THIS week I was planning to write about the benefits to portfolio risk of international equity investing backed up by numerous research papers. No, don’t go away. You’d have loved it. Trust me. I’m a journo… Never mind!
But then I came across a couple of newspaper articles. Firstly, about the actor Kevin Spacey (assault allegations recently dropped against him in America) ‘punching back’ at his accusers with a defiant poetry recital alongside the statue of a battered Greek boxer in Rome’s main archaeological museum.
Next, that the police chief at the centre of the botched VIP sex abuse inquiry costing £2.5m into false allegations of paedophilia and child murder by the fantasist ‘Nick’ has amassed a £2m pension pot. And that when allegations about the Westminster paedophile ring first surfaced, Tom Watson, now Labour’s deputy leader, leapt upon them purely for personal political advancement. Sadly, one fact in this sorry mess that is ‘credible and true.’
Something’s wrong with this world, isn’t it? We have an Oscar-winning actor who has his career cut short by, as yet, unproven allegations. We have an MP who caused complete misery in the lives of well-respected people walking as free as a bird. We have a top policeman who also caused misery (because he didn’t do his job as an investigator) and who not only gets promoted, but a gold-plated pension plus all accompanying perks, such as free truncheons for life.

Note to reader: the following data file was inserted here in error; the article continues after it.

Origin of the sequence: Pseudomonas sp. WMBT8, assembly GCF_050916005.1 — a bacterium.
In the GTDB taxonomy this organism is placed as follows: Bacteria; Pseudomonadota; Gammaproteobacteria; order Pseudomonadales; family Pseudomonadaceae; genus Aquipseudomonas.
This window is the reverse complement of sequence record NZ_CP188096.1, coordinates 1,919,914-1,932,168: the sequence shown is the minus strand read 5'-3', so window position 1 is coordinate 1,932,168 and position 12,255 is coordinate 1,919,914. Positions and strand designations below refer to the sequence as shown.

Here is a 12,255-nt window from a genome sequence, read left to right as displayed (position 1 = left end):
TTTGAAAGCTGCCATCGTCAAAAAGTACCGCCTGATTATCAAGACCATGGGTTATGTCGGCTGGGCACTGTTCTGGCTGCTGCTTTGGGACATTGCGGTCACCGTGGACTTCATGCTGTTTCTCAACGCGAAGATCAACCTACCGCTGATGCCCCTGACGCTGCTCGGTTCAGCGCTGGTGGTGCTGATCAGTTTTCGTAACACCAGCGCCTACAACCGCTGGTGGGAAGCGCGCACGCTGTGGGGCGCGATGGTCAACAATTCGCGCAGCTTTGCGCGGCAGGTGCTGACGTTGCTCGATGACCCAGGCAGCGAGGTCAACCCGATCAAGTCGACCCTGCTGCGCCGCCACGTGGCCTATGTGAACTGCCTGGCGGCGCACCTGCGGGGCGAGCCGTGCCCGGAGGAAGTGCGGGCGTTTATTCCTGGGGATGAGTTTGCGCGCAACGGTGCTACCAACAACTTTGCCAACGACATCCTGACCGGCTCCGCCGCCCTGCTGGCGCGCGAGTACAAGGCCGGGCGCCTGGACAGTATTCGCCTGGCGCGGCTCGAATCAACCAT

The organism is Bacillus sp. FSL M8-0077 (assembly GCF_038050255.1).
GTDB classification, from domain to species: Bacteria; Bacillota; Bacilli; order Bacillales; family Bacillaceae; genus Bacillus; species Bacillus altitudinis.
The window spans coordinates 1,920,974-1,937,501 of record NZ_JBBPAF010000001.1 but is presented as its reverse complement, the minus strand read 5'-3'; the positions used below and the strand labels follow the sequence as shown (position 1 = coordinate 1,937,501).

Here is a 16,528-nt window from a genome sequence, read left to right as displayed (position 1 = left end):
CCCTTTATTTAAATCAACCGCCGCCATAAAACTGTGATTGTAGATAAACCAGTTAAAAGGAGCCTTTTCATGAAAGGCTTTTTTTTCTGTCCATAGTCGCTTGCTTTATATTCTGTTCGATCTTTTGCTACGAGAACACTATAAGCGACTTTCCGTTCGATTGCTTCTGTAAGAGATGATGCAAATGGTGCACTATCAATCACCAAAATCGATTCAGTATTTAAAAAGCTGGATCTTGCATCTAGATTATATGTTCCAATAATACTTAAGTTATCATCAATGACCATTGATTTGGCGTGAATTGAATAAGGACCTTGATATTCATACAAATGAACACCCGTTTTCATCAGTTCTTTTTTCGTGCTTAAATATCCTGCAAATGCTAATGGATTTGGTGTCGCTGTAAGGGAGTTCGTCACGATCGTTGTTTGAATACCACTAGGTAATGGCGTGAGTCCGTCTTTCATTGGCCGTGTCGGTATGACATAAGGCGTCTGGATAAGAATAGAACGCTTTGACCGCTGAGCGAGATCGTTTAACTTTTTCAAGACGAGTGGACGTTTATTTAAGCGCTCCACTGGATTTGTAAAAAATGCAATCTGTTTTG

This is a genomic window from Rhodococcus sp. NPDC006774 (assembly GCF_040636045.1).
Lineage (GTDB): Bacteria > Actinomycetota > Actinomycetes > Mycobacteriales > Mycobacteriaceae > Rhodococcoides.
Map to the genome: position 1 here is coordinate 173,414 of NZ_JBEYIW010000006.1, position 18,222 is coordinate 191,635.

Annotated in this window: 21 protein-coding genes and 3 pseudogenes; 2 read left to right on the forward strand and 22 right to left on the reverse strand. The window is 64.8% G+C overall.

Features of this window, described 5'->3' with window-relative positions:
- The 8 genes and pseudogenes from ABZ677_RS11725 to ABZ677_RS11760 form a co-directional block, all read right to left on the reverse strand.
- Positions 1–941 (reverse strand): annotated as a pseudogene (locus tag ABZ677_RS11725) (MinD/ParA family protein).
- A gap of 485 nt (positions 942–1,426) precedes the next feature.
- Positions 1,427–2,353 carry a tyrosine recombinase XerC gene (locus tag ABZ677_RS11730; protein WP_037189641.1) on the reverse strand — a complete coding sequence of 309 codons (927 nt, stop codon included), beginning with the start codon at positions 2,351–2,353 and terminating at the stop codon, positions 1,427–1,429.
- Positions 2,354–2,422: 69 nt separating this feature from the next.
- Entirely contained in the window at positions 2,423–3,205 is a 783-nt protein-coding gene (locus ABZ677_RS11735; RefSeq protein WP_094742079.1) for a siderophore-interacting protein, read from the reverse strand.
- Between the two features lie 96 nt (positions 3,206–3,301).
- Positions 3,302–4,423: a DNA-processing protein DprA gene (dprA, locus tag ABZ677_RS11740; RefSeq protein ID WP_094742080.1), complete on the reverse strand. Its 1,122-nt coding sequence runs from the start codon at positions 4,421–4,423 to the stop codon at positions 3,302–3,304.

As a writer of psychological crime thrillers (now in audiobook format; plus all profits to Costa del Sol Cudeca cancer charity) I admit I’m attracted by crime and all it entails. From grisly descriptions of crime scenes to the spine-chilling details of post-mortems – as in my latest novel ‘Betrayal.’
And given the chance to talk to criminals, I’d welcome the first-hand information they’d provide. But that’s as far as it’d go. Not so with some police officers, apparently.
The charge sheet gets ever longer, doesn’t it? In addition to the VIP abuse inquiry, there’s Hillsborough, Orgreave (police brutality), Stephen Lawrence, Rotherham (child-grooming), Cliff Richard…
Well, let’s finish where we began: on a low note. What a ‘cop out.’
Nora Johnson’s psychological crime thrillers ‘Betrayal,’ ‘The Girl in the Woods,’ ‘The Girl in the Red Dress,’ ‘No Way Back,’ ‘Landscape of Lies,’ ‘Retribution,’ ‘Soul Stealer,’ ‘The De Clerambault Code’ (www.nora-johnson.net) available online as ebook (€0.99; £0.99), ibook, paperback and audiobook.